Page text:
Some critics dispute that Oswald shot Tippit, arguing that the physical evidence and witness testimony do not support that conclusion. New Orleans district attorney Jim Garrison, who investigated the assassination of John F. Kennedy and brought evidence in his 1969 trial of businessman Clay Shaw, contended in his book On the Trail of the Assassins that the witness testimony and handling of evidence in the Tippit murder was flawed and that it was doubtful that Oswald was the killer or even at the scene of the crime. According to Garrison, numerous witnesses who were not interviewed by the Warren Commission reported seeing two men fleeing the scene of Tippit's murder. He also claimed that Helen Markham, the Warren Commission's star witness, expressed uncertainty as to her identification of Oswald in the police lineup. Garrison also claimed that bullets recovered from Tippit's body were from two different manufacturers (that was actually what the Warren Commission stated), and the gun found on Oswald at his arrest did not match the cartridges found at the scene. Garrison accused the Dallas Police Department of mishandling the evidence and of possibly firing Oswald's revolver to produce bullet cartridges for the FBI to link to his gun.
On the evening of the assassination, both Attorney General Robert F. Kennedy and the new President, Lyndon B. Johnson, called Tippit's widow to express their sympathies. Jacqueline Kennedy wrote a letter expressing sorrow for the bond they shared. The plight of Tippit's family also moved much of the nation and a total of $647,579 was donated to them following the assassination. One of the largest individual gifts was $25,000 that Dallas businessman Abraham Zapruder donated to Frances Tippit after selling his film of the president's assassination to Life magazine.
A funeral service for Tippit was held on November 25, 1963, at the Beckley Hills Baptist Church, with the burial following at Laurel Land Memorial Park in Dallas. His funeral was held on the same day as those of both Kennedy and Oswald.
In January 1964, Tippit was posthumously awarded the Medal of Valor from the American Police Hall of Fame, and he also received the Police Medal of Honor, the Police Cross, and the Citizens Traffic Commission Award of Heroism. A state historical marker memorializing Tippit was unveiled November 20, 2012, at the location where the shooting occurred.
Tippit's widow married Dallas police lieutenant Harry Dean Thomas in January 1967. They were married until his death in 1982. Marie Tippit later married Carl Flinner; the marriage ended in divorce after which Marie resumed using the surname of Tippit.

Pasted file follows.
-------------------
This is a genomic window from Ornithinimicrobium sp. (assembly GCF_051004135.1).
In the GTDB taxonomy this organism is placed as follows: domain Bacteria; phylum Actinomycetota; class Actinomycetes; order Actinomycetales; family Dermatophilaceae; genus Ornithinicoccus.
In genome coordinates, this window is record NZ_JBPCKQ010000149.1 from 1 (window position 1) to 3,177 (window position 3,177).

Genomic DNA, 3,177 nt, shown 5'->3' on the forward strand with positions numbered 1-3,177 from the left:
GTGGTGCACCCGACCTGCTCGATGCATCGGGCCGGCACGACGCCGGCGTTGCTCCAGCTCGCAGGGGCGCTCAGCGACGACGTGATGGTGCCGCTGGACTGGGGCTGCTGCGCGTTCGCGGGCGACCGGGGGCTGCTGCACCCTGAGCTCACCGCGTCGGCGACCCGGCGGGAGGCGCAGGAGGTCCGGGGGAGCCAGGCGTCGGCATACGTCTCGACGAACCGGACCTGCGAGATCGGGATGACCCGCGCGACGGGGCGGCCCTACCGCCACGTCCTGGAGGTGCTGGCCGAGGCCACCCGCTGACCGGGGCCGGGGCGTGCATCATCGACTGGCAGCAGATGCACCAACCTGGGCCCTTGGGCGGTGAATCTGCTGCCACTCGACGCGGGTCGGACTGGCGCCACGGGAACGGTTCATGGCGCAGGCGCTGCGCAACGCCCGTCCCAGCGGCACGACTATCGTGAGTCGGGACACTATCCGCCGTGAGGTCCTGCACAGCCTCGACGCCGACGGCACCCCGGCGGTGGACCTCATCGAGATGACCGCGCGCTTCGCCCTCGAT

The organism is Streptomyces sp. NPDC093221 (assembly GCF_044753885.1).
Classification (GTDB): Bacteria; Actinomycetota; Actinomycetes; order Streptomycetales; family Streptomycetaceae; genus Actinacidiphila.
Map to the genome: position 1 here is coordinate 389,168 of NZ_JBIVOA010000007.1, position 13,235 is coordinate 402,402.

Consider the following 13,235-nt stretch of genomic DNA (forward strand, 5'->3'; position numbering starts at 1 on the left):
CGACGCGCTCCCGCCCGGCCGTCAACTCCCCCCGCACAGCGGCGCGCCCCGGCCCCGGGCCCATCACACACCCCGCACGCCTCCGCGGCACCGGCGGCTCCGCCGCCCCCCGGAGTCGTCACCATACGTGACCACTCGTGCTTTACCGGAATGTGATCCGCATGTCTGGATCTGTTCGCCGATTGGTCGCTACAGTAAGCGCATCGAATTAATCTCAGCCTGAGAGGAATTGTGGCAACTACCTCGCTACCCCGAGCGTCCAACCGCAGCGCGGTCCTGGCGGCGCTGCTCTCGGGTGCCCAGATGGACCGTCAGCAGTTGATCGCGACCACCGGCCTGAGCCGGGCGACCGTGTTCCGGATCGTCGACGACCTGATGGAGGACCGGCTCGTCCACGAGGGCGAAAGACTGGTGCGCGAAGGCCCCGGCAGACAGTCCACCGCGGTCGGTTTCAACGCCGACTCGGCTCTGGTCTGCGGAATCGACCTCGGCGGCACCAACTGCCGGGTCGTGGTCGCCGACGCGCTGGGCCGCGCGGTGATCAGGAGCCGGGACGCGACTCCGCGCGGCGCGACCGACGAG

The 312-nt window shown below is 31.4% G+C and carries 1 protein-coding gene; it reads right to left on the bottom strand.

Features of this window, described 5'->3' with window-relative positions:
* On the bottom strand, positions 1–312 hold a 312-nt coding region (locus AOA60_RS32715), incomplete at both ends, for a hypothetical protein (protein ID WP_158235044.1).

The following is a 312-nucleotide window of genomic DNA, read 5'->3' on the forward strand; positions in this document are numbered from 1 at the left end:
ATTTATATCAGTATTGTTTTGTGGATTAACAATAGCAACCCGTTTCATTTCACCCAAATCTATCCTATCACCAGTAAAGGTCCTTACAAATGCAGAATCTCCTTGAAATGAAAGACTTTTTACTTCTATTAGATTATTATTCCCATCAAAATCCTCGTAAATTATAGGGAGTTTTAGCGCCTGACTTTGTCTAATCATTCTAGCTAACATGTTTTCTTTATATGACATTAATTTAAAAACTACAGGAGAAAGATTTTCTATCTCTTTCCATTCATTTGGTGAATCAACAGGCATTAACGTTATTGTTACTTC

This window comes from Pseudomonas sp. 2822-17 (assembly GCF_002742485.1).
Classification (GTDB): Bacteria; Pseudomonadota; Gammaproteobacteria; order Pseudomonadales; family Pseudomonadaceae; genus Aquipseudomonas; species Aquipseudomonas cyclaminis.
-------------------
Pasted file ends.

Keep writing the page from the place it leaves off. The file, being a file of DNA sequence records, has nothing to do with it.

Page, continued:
Tippit married Marie Frances Gasway on December 26, 1946. Marie died on March 2, 2021 at age 92. The couple had three children: Charles Allan (born 1950), Brenda Kay (born 1953) and Curtis Glenn (born 1958). Charles died of cancer on May 22, 2014, at age 64.
In popular culture
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- The first report of Tippit's shooting was transmitted over Police Channel 1 some time between 1:16 and 1:19 p.m., as indicated by verbal time stamps made periodically by the dispatcher. Specifically, the first report began 1 minute 41 seconds after the 1:16 time stamp. Before that, witness Domingo Benavides could be heard unsuccessfully trying to use Tippit's police radio microphone, beginning at 1:16. Dale K. Myers, With Malice: Lee Harvey Oswald and the Murder of Officer J.D. Tippit, 1998, p. 384. ISBN 0-9662709-7-5.
- "Chapter 4: The Assassin". Report of the President's Commission on the Assassination of President John F. Kennedy. Washington, D.C.: United States Government Printing Office. 1964. p. 165.
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- Oswald was 5 feet 9 inches (1.75 m) tall and weighed 150 pounds (68 kg). Warren Commission Hearings Vol. XXVI, p. 521.
- Report of the President's Commission on the Assassination of President John F. Kennedy, Chapter 1 1964, p. 7.
- Warren Commission Hearings, vol. 19, p. 113, Barnes Exhibit A, Right side of Tippit squad car, showing open wing vent window. Mrs. Markham was on the opposite side of the street and a half block back.
- Report of the President's Commission on the Assassination of President John F. Kennedy, Chapter 1 1964, pp. 7–8.
- By the evening of November 22, five of them (Helen Markham, Barbara Davis, Virginia Davis, Ted Callaway, Sam Guinyard) had identified Oswald in police lineups as the man they saw. A sixth (William Scoggins) did so the next day. Three others (Harold Russell, Pat Patterson, Warren Reynolds) subsequently identified Oswald from a photograph. Two witnesses (Domingo Benavides, William Smith) testified that Oswald resembled the man they had seen. One witness (L.J. Lewis) felt he was too distant from the gunman to make a positive identification. Warren Commission Hearings, CE 1968, Location of Eyewitnesses to the Movements of Lee Harvey Oswald in the Vicinity of the Tippit Killing.
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- Warren Commission Hearings, vol. 3, p. 305, Testimony of Mrs. Helen Markham.
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- Warren Commission Hearings, vol. 3, p. 342, Testimony of Mrs. Barbara Jeanette Davis. Warren Commission Hearings, vol. 6, p. 454, Testimony of Mrs. Charlie Virginia Davis.
- Warren Commission Hearings, vol. 3, pp. 322–27, Testimony of William W. Scoggins.
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- Warren Commission Report, pp. 166–169. Warren Commission Hearings, vol. 23, p. 817, CE 1968, Location of eyewitnesses to the movements of Lee Harvey Oswald in the vicinity of the Tippit killing.
- Report of the President's Commission on the Assassination of President John F. Kennedy, Chapter 1 1964, p. 8.
- Warren Commission Report, Appendix 10: Expert Testimony, Revolver Cartridges and Cartridge Cases.